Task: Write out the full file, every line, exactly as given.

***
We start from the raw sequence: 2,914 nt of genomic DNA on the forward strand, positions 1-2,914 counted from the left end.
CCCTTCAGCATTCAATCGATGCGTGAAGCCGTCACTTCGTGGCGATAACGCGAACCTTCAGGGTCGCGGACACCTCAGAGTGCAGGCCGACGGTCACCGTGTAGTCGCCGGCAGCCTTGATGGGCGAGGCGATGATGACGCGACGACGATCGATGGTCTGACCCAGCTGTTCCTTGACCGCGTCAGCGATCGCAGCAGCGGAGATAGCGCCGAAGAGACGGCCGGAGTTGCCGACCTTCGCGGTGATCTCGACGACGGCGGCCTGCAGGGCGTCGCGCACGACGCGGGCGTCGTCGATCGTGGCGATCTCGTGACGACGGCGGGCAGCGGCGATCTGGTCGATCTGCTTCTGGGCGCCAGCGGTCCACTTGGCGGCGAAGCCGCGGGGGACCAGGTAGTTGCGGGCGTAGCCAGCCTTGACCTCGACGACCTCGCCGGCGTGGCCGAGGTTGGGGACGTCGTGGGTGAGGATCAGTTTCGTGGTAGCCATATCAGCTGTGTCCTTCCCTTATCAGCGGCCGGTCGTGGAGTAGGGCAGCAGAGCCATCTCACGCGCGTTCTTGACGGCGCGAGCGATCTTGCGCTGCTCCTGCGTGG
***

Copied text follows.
We start from the raw sequence: 2,914 nt of genomic DNA on the forward strand, positions 1-2,914 counted from the left end.
CCCTTCAGCATTCAATCGATGCGTGAAGCCGTCACTTCGTGGCGATAACGCGAACCTTCAGGGTCGCGGACACCTCAGAGTGCAGGCCGACGGTCACCGTGTAGTCGCCGGCAGCCTTGATGGGCGAGGCGATGATGACGCGACGACGATCGATGGTCTGACCCAGCTGTTCCTTGACCGCGTCAGCGATCGCAGCAGCGGAGATAGCGCCGAAGAGACGGCCGGAGTTGCCGACCTTCGCGGTGATCTCGACGACGGCGGCCTGCAGGGCGTCGCGCACGACGCGGGCGTCGTCGATCGTGGCGATCTCGTGACGACGGCGGGCAGCGGCGATCTGGTCGATCTGCTTCTGGGCGCCAGCGGTCCACTTGGCGGCGAAGCCGCGGGGGACCAGGTAGTTGCGGGCGTAGCCAGCCTTGACCTCGACGACCTCGCCGGCGTGGCCGAGGTTGGGGACGTCGTGGGTGAGGATCAGTTTCGTGGTAGCCATATCAGCTGTGTCCTTCCCTTATCAGCGGCCGGTCGTGGAGTAGGGCAGCAGAGCCATCTCACGCGCGTTCTTGACGGCGCGAGCGATCTTGCGCTGCTCCTGCGTGG